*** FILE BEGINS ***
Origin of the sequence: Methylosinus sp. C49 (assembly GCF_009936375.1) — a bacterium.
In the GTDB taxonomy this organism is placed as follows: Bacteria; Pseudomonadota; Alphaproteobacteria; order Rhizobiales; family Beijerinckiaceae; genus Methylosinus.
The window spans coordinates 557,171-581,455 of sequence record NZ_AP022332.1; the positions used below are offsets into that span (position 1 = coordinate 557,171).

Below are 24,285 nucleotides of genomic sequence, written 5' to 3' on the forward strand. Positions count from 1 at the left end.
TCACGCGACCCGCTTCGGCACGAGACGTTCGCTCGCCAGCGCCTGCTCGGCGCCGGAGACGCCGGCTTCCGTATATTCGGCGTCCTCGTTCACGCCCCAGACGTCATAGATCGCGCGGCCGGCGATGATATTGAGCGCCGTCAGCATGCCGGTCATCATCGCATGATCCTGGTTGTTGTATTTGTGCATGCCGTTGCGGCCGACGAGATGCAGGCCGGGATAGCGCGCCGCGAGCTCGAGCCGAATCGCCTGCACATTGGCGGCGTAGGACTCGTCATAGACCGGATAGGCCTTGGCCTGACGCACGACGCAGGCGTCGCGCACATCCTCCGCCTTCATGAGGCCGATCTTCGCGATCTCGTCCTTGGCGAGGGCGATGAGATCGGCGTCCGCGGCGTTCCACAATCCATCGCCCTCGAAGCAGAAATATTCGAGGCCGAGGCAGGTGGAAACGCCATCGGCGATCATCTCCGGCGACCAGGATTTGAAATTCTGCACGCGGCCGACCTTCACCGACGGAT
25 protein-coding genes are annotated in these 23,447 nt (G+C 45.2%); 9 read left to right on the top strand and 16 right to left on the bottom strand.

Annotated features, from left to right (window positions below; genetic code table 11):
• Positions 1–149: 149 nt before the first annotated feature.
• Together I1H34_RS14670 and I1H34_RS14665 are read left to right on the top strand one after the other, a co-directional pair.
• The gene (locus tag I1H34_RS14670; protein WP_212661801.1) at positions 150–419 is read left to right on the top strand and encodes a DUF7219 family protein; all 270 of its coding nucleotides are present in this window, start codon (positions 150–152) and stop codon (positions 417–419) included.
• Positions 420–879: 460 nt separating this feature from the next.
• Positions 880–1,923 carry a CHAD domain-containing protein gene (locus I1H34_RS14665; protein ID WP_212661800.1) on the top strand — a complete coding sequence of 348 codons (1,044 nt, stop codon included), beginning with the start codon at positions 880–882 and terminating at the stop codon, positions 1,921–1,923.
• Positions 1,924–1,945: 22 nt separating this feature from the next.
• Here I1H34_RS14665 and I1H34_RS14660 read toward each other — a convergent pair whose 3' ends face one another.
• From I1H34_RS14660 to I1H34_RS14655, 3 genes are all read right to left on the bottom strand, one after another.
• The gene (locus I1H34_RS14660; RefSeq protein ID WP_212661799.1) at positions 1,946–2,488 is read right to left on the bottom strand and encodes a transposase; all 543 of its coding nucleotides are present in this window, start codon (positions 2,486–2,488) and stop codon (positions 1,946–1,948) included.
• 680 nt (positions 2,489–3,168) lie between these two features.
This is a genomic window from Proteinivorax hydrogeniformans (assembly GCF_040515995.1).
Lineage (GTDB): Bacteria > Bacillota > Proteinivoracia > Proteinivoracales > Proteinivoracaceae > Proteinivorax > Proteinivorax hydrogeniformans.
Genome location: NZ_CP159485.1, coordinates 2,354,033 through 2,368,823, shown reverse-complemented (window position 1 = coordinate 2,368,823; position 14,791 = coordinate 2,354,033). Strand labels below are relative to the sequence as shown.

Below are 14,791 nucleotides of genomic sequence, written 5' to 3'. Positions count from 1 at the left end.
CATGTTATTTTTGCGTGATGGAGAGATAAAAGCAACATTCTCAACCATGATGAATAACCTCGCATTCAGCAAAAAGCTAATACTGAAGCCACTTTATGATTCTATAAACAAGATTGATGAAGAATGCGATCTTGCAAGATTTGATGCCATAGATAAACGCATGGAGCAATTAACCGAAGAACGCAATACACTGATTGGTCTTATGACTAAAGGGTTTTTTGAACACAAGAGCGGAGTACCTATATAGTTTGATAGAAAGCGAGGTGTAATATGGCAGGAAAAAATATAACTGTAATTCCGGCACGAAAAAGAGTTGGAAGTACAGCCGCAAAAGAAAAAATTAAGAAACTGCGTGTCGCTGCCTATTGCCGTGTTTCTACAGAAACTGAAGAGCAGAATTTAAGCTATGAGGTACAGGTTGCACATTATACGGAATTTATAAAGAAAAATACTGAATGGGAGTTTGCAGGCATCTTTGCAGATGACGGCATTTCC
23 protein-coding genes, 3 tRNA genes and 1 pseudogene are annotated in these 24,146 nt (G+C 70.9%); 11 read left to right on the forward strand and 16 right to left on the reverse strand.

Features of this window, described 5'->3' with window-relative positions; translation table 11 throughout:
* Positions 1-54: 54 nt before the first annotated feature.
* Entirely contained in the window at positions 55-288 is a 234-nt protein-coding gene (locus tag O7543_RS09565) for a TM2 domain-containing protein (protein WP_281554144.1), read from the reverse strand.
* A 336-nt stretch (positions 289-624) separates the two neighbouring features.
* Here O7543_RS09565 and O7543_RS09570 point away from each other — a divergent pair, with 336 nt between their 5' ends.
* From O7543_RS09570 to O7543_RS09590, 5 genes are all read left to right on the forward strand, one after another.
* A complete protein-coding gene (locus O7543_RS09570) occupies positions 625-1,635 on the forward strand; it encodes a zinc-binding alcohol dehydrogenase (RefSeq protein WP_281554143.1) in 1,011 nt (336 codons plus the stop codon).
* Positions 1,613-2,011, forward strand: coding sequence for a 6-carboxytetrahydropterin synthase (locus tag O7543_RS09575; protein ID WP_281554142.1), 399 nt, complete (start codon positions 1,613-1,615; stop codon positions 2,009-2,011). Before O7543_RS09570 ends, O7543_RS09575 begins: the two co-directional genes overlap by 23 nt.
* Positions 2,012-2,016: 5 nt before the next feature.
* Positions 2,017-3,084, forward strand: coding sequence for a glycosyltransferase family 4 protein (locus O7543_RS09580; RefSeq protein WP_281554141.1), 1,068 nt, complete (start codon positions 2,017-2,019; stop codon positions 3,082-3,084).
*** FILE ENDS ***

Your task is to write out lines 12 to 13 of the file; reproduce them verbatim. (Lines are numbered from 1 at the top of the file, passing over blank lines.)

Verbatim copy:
• Positions 880–1,923 carry a CHAD domain-containing protein gene (locus I1H34_RS14665; protein ID WP_212661800.1) on the top strand — a complete coding sequence of 348 codons (1,044 nt, stop codon included), beginning with the start codon at positions 880–882 and terminating at the stop codon, positions 1,921–1,923.
• Positions 1,924–1,945: 22 nt separating this feature from the next.